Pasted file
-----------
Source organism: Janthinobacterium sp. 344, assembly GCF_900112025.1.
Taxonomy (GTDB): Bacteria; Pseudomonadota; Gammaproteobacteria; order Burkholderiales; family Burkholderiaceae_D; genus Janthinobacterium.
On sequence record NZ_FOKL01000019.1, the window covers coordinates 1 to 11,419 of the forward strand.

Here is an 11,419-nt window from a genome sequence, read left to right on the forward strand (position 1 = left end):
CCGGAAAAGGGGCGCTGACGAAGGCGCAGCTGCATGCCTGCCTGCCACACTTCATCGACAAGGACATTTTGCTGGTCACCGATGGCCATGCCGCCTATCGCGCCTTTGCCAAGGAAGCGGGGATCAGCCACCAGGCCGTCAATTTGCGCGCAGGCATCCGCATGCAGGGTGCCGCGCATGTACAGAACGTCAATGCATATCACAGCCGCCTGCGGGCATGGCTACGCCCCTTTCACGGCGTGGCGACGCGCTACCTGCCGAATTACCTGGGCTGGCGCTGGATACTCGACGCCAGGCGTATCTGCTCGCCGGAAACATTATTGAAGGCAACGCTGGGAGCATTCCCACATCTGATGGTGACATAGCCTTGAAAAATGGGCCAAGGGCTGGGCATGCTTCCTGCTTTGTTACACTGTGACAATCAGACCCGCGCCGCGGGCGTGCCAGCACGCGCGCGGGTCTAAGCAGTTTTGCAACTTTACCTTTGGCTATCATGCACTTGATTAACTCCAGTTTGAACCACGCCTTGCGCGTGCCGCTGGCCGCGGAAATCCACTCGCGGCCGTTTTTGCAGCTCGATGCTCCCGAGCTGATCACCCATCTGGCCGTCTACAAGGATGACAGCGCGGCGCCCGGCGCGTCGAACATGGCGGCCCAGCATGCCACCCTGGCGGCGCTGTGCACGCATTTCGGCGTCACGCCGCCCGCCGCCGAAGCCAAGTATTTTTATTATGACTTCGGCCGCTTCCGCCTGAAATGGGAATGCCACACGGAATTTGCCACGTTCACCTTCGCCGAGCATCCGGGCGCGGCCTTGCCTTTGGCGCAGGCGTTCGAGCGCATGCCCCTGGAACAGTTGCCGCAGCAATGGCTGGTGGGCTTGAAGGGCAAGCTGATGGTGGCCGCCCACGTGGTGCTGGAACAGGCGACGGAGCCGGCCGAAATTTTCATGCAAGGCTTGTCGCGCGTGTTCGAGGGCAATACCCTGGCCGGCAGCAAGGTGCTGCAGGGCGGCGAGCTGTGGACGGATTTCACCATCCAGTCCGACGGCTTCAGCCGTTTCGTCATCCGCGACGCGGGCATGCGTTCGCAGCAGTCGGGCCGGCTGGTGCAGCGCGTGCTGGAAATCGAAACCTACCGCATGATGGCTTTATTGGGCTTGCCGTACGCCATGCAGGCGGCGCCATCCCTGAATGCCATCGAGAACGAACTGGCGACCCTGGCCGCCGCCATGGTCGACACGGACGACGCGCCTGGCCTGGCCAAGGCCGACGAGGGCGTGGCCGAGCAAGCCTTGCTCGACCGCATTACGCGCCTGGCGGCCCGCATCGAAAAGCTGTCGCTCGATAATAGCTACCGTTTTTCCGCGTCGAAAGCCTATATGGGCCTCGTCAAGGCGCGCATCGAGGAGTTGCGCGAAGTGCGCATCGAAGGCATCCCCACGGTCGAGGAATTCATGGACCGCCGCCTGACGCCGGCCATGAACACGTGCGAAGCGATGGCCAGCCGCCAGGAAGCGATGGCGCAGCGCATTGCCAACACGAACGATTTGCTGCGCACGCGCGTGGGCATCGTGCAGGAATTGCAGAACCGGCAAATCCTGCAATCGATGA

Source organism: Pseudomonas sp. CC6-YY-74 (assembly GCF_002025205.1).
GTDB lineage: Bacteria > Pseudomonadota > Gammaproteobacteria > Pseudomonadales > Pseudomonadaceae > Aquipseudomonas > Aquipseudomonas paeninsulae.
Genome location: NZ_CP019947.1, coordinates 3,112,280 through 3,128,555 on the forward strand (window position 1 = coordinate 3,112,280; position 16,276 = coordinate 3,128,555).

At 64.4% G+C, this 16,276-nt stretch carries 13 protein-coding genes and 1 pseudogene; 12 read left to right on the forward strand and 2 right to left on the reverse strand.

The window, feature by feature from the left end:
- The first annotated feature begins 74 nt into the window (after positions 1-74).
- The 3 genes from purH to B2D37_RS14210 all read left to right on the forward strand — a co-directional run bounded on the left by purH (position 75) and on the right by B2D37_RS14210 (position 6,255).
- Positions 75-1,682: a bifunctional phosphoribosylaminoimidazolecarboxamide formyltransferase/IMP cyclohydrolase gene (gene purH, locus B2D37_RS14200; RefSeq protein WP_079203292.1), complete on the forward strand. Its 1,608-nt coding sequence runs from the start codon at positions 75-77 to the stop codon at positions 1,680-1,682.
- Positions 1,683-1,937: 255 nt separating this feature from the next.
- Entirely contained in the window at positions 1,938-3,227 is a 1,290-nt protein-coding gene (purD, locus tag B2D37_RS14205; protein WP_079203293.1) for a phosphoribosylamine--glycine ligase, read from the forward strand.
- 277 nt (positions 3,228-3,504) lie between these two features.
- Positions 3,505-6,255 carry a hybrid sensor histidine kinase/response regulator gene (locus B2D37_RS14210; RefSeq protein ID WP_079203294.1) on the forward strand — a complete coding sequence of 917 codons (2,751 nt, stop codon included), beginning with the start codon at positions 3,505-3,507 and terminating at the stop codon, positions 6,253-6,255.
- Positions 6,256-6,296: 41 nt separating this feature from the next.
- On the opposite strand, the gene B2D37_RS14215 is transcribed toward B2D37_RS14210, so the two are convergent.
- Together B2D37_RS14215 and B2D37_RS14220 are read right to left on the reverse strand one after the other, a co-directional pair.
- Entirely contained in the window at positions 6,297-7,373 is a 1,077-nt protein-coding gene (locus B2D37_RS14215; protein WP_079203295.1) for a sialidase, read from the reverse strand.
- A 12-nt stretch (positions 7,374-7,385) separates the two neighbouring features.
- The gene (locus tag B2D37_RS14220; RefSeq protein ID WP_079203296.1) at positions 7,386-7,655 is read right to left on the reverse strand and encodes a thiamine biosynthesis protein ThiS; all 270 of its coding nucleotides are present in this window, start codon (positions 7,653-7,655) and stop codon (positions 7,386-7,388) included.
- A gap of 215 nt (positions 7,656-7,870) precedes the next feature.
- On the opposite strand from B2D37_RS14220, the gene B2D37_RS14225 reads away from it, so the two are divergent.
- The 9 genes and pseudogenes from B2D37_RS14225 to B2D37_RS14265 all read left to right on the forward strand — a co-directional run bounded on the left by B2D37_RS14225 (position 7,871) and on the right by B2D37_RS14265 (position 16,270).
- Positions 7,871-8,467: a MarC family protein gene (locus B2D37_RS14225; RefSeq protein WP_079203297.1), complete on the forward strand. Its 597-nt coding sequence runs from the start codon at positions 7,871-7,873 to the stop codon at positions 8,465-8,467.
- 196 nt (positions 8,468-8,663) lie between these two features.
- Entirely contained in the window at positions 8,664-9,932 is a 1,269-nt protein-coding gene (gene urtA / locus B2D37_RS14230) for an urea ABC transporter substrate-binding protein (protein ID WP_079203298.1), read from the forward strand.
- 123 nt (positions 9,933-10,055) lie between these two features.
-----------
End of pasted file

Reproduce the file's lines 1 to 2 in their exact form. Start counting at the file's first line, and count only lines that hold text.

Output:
Source organism: Janthinobacterium sp. 344, assembly GCF_900112025.1.
Taxonomy (GTDB): Bacteria; Pseudomonadota; Gammaproteobacteria; order Burkholderiales; family Burkholderiaceae_D; genus Janthinobacterium.